Lipid-based drug delivery (LBDD) systems are well suited for poorly water-soluble, lipophilic, hydrophobic APIs. LBDDs comprise single or multiple excipients, forming oily formulations, self-emulsifying (SEDDS) and self-microemulsifying (SMEDDS) formulations, and micellar solutions.
They are categorized into four types on the basis of composition, dispersion, and digestion characteristics.
LFCS Type I formulations consist of lipophilic ingredients (oils) that are not dispersible in aqueous media. They act as solubilizers/carriers for highly lipophilic drug molecules (high log P) in the dosage form. On digestion they contribute to the micellization of lipophilic APIs and subsequent absorption mediated by fatty acids and monoglycerides.
LFCS Type II and Type III formulations are self-emulsifying systems consisting of water-miscible excipients with self-emulsifying and wetting properties. The extent of the resulting dispersions may vary depending on formulation components. Digestion of excipients leads to micellization of the lipophilic APIs and subsequent absorption mediated by fatty acids and monoglycerides.
LFCS Type IV systems contain little or no oil. They are mainly composed of water-soluble surfactants and hydrophilic cosolvents, capable of forming transparent micellar solutions on contact with aqueous or GI media. These formulations generally exhibit substantial solvent capacities that can be compromised upon dilution. Depending on the composition, the formulation may or may not be digestible, which also impacts drug solubilization and absorption.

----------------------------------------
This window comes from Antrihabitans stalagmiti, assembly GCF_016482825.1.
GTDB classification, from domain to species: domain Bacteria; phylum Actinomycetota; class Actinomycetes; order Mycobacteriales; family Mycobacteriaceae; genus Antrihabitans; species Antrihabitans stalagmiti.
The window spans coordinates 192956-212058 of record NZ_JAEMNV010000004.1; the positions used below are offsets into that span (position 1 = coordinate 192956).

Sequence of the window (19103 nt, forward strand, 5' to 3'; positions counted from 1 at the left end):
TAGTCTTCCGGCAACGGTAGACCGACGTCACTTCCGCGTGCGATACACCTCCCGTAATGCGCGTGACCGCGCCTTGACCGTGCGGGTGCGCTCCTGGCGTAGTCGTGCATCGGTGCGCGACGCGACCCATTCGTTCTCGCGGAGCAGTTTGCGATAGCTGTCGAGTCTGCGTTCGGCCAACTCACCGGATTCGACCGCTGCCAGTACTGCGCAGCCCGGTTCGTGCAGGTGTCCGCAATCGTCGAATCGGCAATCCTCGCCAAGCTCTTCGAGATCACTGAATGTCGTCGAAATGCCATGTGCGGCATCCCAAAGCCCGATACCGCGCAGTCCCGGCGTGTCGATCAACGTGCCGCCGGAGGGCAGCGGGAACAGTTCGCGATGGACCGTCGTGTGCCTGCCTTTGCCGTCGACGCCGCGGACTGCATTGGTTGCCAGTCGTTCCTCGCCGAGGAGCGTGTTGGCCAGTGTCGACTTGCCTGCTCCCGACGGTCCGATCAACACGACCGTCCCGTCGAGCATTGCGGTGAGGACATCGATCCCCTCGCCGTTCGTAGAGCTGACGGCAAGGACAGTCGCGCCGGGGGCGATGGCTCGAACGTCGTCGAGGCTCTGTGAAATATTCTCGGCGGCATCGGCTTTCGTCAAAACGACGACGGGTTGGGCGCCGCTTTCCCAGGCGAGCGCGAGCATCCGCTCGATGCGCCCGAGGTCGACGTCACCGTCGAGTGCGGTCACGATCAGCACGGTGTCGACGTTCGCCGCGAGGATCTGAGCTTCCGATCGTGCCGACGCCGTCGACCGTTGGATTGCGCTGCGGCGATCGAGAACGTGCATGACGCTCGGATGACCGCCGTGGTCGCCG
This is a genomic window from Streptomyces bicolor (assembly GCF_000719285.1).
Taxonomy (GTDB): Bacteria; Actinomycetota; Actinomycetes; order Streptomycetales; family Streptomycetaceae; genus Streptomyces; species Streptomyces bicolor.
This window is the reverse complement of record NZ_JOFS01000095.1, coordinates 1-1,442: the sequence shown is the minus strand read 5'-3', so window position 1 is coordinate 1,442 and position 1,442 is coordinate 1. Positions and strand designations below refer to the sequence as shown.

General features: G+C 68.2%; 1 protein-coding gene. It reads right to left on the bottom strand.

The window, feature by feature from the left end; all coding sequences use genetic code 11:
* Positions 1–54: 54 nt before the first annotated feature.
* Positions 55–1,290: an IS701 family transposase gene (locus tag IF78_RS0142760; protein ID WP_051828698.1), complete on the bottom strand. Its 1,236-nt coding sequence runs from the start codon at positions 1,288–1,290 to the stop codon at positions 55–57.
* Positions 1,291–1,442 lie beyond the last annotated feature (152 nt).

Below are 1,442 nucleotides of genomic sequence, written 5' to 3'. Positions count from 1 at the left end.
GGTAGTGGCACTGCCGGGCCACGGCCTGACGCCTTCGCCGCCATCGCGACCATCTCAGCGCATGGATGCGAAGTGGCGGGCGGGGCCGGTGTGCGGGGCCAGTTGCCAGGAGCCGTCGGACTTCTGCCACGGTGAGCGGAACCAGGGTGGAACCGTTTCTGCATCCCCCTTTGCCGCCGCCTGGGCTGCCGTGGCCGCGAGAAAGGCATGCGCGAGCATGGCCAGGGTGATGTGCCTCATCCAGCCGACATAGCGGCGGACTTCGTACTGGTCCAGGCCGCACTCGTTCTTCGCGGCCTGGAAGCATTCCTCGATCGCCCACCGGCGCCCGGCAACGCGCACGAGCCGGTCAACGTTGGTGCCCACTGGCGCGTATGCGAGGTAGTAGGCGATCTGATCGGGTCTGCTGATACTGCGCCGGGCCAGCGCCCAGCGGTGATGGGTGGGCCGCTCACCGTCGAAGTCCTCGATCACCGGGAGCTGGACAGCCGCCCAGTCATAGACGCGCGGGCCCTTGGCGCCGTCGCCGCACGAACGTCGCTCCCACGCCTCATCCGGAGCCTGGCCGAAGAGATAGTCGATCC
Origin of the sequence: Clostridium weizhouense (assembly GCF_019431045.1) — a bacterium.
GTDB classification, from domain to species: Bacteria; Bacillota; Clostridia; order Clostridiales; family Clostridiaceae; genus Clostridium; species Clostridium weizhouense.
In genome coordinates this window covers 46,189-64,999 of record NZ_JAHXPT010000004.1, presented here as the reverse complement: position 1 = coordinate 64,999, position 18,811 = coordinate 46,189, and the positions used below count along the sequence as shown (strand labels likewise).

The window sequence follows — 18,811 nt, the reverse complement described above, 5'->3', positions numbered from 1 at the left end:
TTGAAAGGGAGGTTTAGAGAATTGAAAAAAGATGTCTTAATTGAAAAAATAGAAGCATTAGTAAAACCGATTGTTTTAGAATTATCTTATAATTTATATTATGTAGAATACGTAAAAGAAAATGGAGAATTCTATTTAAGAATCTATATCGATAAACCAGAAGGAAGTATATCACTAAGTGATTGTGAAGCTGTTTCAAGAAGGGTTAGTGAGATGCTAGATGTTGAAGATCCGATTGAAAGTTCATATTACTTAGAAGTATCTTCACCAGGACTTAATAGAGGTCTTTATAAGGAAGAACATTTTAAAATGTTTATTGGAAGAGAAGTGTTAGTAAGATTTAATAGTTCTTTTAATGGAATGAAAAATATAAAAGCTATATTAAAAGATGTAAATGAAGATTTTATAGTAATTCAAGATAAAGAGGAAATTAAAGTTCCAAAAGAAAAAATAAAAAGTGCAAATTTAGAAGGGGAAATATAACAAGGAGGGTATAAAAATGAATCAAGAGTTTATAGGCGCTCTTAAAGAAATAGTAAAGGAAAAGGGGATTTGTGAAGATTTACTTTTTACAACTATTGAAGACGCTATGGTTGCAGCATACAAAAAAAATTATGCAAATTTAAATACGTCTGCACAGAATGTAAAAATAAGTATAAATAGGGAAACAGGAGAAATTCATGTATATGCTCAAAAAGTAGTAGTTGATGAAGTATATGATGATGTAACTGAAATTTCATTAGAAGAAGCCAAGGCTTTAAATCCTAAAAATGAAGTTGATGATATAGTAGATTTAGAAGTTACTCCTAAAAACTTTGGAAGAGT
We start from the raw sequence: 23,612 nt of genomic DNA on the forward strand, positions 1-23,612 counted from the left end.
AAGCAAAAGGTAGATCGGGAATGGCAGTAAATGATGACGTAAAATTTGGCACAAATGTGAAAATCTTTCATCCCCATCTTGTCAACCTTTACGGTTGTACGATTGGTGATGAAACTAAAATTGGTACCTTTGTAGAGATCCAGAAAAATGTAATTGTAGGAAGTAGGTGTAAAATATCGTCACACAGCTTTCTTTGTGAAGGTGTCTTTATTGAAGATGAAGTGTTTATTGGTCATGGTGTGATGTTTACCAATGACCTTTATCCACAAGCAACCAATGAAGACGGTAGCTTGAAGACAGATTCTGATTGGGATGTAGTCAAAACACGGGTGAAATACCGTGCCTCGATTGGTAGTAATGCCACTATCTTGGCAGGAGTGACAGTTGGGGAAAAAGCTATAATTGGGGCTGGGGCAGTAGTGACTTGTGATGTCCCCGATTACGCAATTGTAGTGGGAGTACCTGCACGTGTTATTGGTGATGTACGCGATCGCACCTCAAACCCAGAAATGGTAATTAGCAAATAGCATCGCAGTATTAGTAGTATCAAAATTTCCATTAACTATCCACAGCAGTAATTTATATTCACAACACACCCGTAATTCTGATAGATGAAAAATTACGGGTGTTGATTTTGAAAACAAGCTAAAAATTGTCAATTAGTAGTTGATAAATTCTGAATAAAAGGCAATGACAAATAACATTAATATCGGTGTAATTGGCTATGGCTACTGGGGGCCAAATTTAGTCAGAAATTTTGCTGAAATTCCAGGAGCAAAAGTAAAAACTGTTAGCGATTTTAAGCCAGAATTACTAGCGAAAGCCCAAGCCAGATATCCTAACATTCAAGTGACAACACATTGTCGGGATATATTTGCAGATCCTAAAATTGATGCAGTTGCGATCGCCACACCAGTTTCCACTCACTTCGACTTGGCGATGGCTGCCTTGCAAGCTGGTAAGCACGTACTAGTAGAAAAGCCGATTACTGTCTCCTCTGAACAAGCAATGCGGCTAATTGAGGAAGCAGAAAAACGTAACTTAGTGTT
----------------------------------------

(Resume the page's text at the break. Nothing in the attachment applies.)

Self-emulsifying lipid formulations (SELFs) form emulsions upon contact with aqueous fluids without the need for mechanical or thermal energy.
The size of the dispersion depends on the composition of excipients in the formulation.
In some cases, a single excipient provides sufficient solubilizing power for the entire therapeutic dose. This can be the case with oily excipients (like Maisine® CC) with highly lipophilic APIs; self-emulsifying excipients like Labrasol® ALF, Gelucire® 44/14, or Gelucire® 50/13; and micellar systems like Gelucire® 48/16. However, if two or more excipients are required to solubilize the therapeutic dose, a step-wise approach to formulation development is required: this includes miscibility assays and the construction of a ternary phase diagram.
Selection of the right candidate excipients for formulation development depends on API properties and the therapeutic dose since the dosage form unit is designed to deliver the entire dose of the solubilized drug.
in vitro characterization, including the lipolysis assay, are described in our Guidelines for Lipid-Based Formulations for Oral Bioavailability Enhancement, available from your local Gattefossé contact.
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Lipid excipients or formulations for preclinical studies
A vehicle or formula intended for preclinical studies must allow adequate administration of the test compound with little or no effect on the test species. The vehicle or formulation must be suitable for the intended route of administration, maintain the stability of the active ingredient, and preferably, maximize the systemic bioavailability of the drug. Lipid excipients provide a solution to these challenges and have proven utility in preclinical studies. Further information is available from Gattefossé guideline
Handling lipid excipients
Our lipid excipients are available as liquids, semisolids, and solids—each form requiring different handling procedures. Correct handling ensures excipient homogeneity and helps preserve quality. Excipient handling information is available from your local Gattefossé representative.